- Associated Press - Friday, August 12, 2016

NASHVILLE, Tenn. (AP) - The state veterinarian’s office is investigating an outbreak of a disease involving 17 horses in Middle Tennessee.

The Agriculture Department said in a news release that a group of racing quarter horses tested positive for equine piroplasmosis. All are connected to the same location in Rutherford County.

The release said equine piroplasmosis is a blood parasite that affects horses. It can be transmitted through infected ticks but is more commonly spread by blood and blood products through shared needles or syringes, or improperly cleaned and disinfected dental, tattoo, surgical or blood product equipment.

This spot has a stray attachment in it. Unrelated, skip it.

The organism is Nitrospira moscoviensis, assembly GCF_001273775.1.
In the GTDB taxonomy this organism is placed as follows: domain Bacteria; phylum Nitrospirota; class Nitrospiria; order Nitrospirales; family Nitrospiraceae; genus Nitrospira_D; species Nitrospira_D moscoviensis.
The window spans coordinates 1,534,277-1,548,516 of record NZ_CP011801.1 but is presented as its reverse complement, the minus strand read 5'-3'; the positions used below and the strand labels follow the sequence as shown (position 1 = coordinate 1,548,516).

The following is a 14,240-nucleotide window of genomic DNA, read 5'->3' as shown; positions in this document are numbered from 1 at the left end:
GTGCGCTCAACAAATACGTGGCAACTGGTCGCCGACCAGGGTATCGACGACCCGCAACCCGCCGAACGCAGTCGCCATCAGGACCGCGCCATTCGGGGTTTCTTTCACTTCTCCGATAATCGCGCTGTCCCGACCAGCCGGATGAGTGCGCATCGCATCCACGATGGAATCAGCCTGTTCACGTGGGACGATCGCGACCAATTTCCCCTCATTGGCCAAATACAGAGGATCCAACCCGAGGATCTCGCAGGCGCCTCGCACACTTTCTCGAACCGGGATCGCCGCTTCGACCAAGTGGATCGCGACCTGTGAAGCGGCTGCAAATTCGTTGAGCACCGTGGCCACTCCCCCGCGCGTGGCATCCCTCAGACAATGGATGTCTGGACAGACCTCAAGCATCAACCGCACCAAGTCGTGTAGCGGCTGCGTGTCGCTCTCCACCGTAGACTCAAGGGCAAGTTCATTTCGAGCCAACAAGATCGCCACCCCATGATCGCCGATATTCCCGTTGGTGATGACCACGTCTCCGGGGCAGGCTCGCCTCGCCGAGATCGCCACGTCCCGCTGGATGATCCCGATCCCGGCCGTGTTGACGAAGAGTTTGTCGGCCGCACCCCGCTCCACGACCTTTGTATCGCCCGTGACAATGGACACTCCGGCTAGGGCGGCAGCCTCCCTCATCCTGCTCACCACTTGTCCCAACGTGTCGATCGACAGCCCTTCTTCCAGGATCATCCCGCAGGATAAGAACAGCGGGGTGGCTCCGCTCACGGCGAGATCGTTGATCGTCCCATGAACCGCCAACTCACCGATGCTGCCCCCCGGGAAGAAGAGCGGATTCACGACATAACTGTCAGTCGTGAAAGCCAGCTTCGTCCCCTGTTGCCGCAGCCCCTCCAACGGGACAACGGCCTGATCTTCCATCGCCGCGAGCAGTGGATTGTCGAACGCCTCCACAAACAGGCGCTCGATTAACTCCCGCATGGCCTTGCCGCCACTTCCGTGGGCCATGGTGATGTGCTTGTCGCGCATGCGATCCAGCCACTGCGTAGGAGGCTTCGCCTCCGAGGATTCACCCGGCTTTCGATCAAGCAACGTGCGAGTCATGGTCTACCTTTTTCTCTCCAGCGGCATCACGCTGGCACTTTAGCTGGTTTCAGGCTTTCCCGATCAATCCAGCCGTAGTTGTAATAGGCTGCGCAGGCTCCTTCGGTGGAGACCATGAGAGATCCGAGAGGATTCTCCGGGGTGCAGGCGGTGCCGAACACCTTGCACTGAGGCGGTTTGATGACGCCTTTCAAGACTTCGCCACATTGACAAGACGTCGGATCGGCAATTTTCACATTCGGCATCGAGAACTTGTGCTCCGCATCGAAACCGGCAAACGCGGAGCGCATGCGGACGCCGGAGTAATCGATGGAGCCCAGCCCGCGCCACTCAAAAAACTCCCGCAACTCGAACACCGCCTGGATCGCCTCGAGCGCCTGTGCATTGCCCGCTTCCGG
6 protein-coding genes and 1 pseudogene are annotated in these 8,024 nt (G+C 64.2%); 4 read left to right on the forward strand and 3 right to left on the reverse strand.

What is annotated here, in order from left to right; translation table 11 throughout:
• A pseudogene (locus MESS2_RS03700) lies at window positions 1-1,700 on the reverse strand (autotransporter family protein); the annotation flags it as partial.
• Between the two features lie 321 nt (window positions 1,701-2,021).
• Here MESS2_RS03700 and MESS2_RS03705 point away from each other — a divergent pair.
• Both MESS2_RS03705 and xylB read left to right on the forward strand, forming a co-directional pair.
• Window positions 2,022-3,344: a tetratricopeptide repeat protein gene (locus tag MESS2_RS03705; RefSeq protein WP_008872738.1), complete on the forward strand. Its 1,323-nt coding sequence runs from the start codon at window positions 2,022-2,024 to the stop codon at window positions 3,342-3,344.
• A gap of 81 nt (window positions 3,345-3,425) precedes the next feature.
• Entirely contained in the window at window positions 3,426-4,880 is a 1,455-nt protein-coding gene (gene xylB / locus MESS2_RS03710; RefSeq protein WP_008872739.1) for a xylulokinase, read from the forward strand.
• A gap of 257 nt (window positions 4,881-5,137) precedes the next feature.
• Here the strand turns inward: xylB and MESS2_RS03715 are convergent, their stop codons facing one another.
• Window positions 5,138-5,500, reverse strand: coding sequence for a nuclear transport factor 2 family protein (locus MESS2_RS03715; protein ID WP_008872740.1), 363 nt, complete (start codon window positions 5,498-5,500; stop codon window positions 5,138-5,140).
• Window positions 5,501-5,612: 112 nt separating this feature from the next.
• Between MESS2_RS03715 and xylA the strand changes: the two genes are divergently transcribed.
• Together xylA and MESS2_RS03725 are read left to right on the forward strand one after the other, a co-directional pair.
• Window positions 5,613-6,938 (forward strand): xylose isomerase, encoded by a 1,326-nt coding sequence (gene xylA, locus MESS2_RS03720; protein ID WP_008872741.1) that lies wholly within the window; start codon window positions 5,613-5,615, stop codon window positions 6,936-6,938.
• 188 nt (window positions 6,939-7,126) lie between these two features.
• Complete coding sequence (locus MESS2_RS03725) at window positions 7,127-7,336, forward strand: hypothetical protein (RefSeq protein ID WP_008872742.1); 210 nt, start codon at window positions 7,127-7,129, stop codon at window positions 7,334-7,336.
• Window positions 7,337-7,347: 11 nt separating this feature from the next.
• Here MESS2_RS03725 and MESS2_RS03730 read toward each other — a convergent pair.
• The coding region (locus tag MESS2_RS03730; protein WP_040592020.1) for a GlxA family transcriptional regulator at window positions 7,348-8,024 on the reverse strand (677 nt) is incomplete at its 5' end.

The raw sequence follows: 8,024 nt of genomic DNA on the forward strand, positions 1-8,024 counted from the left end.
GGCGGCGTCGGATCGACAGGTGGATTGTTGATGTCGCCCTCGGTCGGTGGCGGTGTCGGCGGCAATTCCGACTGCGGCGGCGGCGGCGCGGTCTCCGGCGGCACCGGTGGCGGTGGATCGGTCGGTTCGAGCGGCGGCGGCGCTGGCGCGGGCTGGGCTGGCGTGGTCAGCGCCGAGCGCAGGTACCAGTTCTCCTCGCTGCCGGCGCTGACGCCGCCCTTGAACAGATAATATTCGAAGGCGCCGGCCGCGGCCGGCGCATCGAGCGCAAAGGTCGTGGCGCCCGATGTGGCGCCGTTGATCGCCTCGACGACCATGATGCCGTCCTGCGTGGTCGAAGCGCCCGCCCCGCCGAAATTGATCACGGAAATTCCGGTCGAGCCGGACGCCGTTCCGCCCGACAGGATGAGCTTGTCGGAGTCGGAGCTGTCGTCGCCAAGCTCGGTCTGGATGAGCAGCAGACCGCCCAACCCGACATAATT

It can take as long as 30 days for a horse to test positive after exposure. Early signs can range from weakness and lack of appetite to swelling of limbs and labored breathing.

The agency emphasized using new sterile needles and syringes and cleaned and disinfected equipment on each horse.

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